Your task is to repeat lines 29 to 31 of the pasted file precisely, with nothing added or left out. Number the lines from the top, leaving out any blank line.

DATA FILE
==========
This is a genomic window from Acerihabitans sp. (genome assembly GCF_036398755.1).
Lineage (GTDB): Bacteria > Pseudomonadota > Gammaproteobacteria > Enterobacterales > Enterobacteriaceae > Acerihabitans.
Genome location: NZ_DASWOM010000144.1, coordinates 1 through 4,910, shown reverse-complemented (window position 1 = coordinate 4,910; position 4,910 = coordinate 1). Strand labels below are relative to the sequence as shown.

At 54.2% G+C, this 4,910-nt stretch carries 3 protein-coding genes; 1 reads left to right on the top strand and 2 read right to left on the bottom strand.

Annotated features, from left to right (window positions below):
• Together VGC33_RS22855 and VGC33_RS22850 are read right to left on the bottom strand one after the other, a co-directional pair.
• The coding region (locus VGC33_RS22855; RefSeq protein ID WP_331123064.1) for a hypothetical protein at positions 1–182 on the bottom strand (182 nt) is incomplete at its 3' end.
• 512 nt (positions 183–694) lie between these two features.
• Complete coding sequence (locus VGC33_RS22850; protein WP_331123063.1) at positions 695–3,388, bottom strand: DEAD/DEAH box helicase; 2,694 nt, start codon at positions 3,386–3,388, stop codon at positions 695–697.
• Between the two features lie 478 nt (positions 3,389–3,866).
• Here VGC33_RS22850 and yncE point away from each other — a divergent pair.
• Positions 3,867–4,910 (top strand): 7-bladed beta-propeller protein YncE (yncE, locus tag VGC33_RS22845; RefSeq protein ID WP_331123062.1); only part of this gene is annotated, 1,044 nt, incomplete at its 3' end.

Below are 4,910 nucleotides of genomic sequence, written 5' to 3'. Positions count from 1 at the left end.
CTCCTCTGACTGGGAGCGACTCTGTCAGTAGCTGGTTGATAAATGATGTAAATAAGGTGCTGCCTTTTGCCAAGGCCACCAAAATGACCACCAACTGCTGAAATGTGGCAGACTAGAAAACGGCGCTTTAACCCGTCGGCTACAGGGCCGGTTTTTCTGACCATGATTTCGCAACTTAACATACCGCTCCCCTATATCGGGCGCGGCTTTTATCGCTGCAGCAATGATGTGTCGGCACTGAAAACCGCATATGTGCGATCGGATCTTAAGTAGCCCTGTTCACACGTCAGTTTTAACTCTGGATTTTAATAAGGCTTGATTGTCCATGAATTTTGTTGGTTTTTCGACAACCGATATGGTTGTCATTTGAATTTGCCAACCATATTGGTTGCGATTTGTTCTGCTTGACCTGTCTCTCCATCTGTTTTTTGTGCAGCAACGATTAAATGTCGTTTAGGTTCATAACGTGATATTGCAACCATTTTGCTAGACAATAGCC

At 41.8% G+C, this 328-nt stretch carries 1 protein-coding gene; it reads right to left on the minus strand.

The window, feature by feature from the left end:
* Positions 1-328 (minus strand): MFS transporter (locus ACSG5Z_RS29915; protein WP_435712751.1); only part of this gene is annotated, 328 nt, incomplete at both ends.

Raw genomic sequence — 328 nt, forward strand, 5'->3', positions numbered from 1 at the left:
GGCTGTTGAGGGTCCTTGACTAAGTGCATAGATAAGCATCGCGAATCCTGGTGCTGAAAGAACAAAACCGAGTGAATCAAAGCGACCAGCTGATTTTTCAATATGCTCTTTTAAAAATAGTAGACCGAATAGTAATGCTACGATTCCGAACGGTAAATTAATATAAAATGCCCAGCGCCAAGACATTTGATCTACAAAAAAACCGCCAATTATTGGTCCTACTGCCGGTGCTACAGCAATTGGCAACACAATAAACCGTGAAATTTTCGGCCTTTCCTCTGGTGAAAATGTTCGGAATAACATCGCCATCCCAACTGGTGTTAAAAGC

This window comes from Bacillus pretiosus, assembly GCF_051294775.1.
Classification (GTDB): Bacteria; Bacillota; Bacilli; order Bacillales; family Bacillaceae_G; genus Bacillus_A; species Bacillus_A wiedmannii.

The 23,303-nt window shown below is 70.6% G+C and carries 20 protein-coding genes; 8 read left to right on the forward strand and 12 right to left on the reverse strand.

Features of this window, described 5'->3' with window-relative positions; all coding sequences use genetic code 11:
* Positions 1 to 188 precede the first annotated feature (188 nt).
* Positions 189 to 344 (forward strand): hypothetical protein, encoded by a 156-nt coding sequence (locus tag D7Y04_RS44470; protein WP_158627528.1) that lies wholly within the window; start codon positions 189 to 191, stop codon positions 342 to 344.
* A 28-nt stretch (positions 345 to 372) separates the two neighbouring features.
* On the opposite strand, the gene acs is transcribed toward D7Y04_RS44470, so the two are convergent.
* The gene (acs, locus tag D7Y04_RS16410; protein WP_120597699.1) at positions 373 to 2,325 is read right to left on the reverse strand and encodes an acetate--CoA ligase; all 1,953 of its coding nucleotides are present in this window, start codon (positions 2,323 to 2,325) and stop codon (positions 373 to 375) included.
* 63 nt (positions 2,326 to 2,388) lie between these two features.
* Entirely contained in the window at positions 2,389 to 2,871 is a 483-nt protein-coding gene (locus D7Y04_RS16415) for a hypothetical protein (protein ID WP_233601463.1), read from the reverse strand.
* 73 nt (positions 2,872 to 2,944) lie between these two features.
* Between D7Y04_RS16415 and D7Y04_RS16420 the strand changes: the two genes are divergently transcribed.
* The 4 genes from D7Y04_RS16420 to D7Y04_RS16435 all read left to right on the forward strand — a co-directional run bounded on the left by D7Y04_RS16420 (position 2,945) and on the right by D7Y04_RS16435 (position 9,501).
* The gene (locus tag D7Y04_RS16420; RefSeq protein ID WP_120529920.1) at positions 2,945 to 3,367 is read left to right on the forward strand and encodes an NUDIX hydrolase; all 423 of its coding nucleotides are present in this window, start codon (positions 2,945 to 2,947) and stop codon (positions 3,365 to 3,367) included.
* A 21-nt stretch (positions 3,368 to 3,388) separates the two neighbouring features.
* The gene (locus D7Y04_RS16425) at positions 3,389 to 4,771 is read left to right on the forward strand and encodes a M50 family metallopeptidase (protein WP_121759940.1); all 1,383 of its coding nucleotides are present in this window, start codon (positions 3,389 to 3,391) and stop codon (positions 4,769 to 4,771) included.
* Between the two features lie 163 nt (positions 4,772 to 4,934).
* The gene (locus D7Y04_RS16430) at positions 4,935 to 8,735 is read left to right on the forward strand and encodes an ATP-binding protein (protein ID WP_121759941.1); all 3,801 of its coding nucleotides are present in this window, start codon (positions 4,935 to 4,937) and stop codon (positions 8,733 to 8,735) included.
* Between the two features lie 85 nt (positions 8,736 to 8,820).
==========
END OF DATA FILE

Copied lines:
* 63 nt (positions 2,326 to 2,388) lie between these two features.
* Entirely contained in the window at positions 2,389 to 2,871 is a 483-nt protein-coding gene (locus D7Y04_RS16415) for a hypothetical protein (protein ID WP_233601463.1), read from the reverse strand.
* 73 nt (positions 2,872 to 2,944) lie between these two features.